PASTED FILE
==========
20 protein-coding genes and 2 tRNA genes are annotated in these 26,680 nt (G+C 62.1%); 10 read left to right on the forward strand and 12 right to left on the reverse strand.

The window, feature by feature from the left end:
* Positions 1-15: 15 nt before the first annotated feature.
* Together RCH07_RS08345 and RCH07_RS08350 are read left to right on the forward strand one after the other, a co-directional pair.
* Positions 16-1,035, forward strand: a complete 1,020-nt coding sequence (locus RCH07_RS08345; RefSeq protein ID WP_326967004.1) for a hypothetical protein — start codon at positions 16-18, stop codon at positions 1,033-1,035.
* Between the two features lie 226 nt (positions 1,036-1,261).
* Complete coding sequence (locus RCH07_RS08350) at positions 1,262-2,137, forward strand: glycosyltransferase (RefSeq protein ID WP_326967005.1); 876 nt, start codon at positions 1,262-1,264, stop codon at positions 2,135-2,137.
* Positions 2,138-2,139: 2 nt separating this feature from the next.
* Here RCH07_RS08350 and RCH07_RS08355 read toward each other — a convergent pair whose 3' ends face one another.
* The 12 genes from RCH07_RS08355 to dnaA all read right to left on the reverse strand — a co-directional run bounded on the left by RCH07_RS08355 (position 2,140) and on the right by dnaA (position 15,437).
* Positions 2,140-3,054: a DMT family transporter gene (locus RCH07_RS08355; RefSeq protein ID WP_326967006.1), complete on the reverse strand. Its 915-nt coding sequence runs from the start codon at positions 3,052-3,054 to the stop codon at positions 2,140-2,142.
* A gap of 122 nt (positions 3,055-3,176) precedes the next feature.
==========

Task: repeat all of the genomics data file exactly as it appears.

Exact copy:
20 protein-coding genes and 2 tRNA genes are annotated in these 26,680 nt (G+C 62.1%); 10 read left to right on the forward strand and 12 right to left on the reverse strand.

The window, feature by feature from the left end:
* Positions 1-15: 15 nt before the first annotated feature.
* Together RCH07_RS08345 and RCH07_RS08350 are read left to right on the forward strand one after the other, a co-directional pair.
* Positions 16-1,035, forward strand: a complete 1,020-nt coding sequence (locus RCH07_RS08345; RefSeq protein ID WP_326967004.1) for a hypothetical protein — start codon at positions 16-18, stop codon at positions 1,033-1,035.
* Between the two features lie 226 nt (positions 1,036-1,261).
* Complete coding sequence (locus RCH07_RS08350) at positions 1,262-2,137, forward strand: glycosyltransferase (RefSeq protein ID WP_326967005.1); 876 nt, start codon at positions 1,262-1,264, stop codon at positions 2,135-2,137.
* Positions 2,138-2,139: 2 nt separating this feature from the next.
* Here RCH07_RS08350 and RCH07_RS08355 read toward each other — a convergent pair whose 3' ends face one another.
* The 12 genes from RCH07_RS08355 to dnaA all read right to left on the reverse strand — a co-directional run bounded on the left by RCH07_RS08355 (position 2,140) and on the right by dnaA (position 15,437).
* Positions 2,140-3,054: a DMT family transporter gene (locus RCH07_RS08355; RefSeq protein ID WP_326967006.1), complete on the reverse strand. Its 915-nt coding sequence runs from the start codon at positions 3,052-3,054 to the stop codon at positions 2,140-2,142.
* A gap of 122 nt (positions 3,055-3,176) precedes the next feature.